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For 2020, LSE must not let Brexit silence democracy

Why is it so dangerous to urge every citizen to support Brexit?

It’s only been 2020 for about 30 seconds, and the discourse surrounding Brexit from both sides is already giving me a headache. The article “For 2020, LSE Must Help Get Brexit Done” rang in the New Year with the rather smug declaration that Remain-voting academics “must join the fray or risk irrelevancy”, pronouncing all opposition dead in the face of the reality of Brexit. Opinions on Brexit itself aside, this kind of rhetoric reflects a sinister attitude towards politics amongst a growing number of Brexit’s supporters. For them Remain voters must sit down, shut up and support Brexit, no matter what their opinion.

Since the 2016 referendum, the Brexit vote has often been held up as indicative of the power of democracy, with continuing resistance to it shunned as being ‘undemocratic’. Since the will of the people decided that Britain will leave the EU, any opposition to that decision has often been branded as ‘anti-democracy’. However, that isn’t how democracy works. The Brexit vote was either democratic, or it was irreversible and impossible to protest – it cannot, by definition, be both. Protests against political decisions are just as expressive of democracy as the votes in their favour.

An insistence on support for Brexit is, in this vein, an attack on the very democratic values that Britain prides itself in. As British people, we enjoy a freedom to disagree with the state in a way that many countries don’t. A critical cornerstone of the liberty that, in theory, makes this country so ‘great’ is our ability to tell the government “no”, whether through voting, protest, or simply refusing to comply with what the government tells you (a certain Rage Against the Machine song comes to mind here). Disagreeing with the state – and by extension Brexit – is not, as some would have you believe, demonstrative of a lack of patriotism. Patriotism encompasses the love of one’s country’s culture, its artistic and scientific output, its natural landscape, its people. Both Leave and Remain voters voted for what they thought to be best for their country – in other words, out of patriotism. Patriotism is not, and should never be, about a blind faith in state structures, laws and politicians. An insistence on uncritical acceptance of the state is at best delusional and, in the wrong hands, proto-authoritarian.

We are lucky to be a country that celebrates freedom of thought, conscience and opinion; yet a growing number of particularly hard-line Brexiteers seek to police that. And for what purpose? Why should Remain voters not be allowed to openly criticise Brexit – or, even more worryingly, be told that they ‘must’ support it? The original article states that young people should not ‘criticise something that will serve to define their future’, but is the centrality of Brexit to our futures not impetus enough to encourage the freedom to criticise as well as support it?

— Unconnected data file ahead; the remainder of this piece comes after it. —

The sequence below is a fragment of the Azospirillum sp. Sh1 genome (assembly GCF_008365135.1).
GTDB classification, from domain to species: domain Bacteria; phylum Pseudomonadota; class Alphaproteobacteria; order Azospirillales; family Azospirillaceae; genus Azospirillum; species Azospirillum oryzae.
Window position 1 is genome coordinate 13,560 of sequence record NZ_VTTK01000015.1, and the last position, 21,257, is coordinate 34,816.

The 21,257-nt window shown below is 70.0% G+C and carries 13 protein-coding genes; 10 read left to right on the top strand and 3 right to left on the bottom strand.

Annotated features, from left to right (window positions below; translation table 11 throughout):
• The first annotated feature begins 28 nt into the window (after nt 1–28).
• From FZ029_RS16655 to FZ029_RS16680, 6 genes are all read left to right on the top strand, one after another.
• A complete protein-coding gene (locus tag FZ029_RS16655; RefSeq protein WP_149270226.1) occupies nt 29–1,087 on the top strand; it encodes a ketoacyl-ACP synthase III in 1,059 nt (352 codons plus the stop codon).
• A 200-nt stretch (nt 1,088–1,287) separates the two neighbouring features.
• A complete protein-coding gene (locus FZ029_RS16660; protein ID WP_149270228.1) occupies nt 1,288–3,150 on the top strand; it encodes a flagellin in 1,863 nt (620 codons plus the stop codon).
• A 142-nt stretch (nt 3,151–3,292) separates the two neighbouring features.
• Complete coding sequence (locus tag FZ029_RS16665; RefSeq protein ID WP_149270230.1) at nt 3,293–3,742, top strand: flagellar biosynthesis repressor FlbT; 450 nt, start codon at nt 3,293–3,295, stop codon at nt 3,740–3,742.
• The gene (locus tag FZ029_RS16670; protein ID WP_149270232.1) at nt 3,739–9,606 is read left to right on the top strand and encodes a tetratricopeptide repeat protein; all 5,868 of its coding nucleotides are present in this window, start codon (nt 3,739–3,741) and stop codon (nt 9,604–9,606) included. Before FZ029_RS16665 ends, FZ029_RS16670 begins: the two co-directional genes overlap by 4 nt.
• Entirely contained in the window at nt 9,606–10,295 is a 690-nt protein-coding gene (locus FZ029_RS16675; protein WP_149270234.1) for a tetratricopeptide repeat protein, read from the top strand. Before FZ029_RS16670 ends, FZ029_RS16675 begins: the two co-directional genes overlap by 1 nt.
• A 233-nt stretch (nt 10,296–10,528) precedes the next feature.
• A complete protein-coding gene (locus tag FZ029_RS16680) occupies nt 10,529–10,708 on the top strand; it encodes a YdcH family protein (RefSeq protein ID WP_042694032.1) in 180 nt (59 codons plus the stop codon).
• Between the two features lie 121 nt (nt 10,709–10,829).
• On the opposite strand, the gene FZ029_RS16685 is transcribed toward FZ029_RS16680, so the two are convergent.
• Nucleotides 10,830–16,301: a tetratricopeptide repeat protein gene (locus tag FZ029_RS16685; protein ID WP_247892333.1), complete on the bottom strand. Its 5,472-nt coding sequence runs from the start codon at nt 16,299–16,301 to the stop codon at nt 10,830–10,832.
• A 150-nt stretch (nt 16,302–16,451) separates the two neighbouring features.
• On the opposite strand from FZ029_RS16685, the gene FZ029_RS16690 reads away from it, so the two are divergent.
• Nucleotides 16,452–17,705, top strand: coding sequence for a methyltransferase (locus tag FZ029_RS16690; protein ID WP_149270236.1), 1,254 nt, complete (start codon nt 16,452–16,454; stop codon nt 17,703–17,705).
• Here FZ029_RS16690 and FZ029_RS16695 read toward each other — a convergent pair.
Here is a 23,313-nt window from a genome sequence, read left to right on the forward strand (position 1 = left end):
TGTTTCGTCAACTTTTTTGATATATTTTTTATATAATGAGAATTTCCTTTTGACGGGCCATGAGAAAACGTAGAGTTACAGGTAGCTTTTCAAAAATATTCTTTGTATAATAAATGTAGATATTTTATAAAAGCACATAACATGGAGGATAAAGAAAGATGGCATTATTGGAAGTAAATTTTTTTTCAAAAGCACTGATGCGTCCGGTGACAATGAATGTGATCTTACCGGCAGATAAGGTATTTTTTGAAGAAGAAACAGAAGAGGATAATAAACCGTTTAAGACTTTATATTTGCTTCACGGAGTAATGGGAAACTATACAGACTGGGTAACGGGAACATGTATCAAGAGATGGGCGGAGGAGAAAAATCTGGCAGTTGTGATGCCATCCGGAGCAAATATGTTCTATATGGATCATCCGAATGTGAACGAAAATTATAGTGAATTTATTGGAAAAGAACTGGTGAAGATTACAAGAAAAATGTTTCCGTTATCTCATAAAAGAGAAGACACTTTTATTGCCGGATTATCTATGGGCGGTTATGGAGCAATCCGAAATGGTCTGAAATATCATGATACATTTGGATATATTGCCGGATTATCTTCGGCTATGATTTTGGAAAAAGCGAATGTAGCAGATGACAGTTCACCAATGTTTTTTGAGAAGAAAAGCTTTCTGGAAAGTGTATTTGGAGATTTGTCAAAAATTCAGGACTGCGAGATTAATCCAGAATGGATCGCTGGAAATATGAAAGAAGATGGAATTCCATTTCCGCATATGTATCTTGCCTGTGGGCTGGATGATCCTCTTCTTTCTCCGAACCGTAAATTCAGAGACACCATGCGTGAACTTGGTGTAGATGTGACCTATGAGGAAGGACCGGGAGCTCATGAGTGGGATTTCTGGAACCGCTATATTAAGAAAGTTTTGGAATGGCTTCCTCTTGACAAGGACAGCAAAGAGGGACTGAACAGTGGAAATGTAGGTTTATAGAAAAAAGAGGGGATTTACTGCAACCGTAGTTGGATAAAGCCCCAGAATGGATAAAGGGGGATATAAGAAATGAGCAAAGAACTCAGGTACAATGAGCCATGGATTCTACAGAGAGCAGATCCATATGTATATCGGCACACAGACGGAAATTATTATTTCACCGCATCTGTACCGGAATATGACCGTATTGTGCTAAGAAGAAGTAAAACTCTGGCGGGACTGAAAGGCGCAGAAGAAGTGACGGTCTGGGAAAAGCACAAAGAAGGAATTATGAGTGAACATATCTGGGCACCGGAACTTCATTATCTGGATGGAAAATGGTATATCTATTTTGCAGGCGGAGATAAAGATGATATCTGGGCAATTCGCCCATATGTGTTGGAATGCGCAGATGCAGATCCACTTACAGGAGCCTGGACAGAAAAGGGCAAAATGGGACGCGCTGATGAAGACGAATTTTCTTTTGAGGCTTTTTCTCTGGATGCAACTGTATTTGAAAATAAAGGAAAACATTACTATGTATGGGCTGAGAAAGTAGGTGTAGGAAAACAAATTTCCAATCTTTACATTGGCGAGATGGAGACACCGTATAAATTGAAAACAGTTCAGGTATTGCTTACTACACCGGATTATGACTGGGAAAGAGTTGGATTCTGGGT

This is not an issue of party-politics, but of democracy. Whilst much of popular discourse on Brexit has reduced it down to a matter of the Guardian-reading liberal elite vs. the racist and uneducated, opinions on Brexit come from all areas of the political spectrum. Many “old-style” Tories voted Remain and many radical left-wingers voted Leave – I may have voted differently had I had faith in the government to deliver Brexit successfully. Regardless of your opinion on Brexit, however – whether you think it’s the best thing to have happened to Britain in the past 50 years, the coming of the apocalypse, or something in-between – you should be able to recognise and support the right of people to criticise and resist it, and acknowledge the danger of insisting on unthinking support. Yes, Brexit is happening. The will of the people has decreed it, the government have promised to do it, “Brexit means Brexit”, I could go on. But resistance to it, or specifically (at least in my case) to the way that the current Conservative government are handling it, is a right that we should continue to defend as we move forward into a Britain removed from the EU. If you love Britain, and believe in its “greatness”, then encouraging the right of the people to disagree with how it is run – and by extension supporting its very foundations of democracy and liberty-for-all – should be something that you wholeheartedly endorse. After all, isn’t disagreement with how the state is run the reason that Brexit happened in the first place? 

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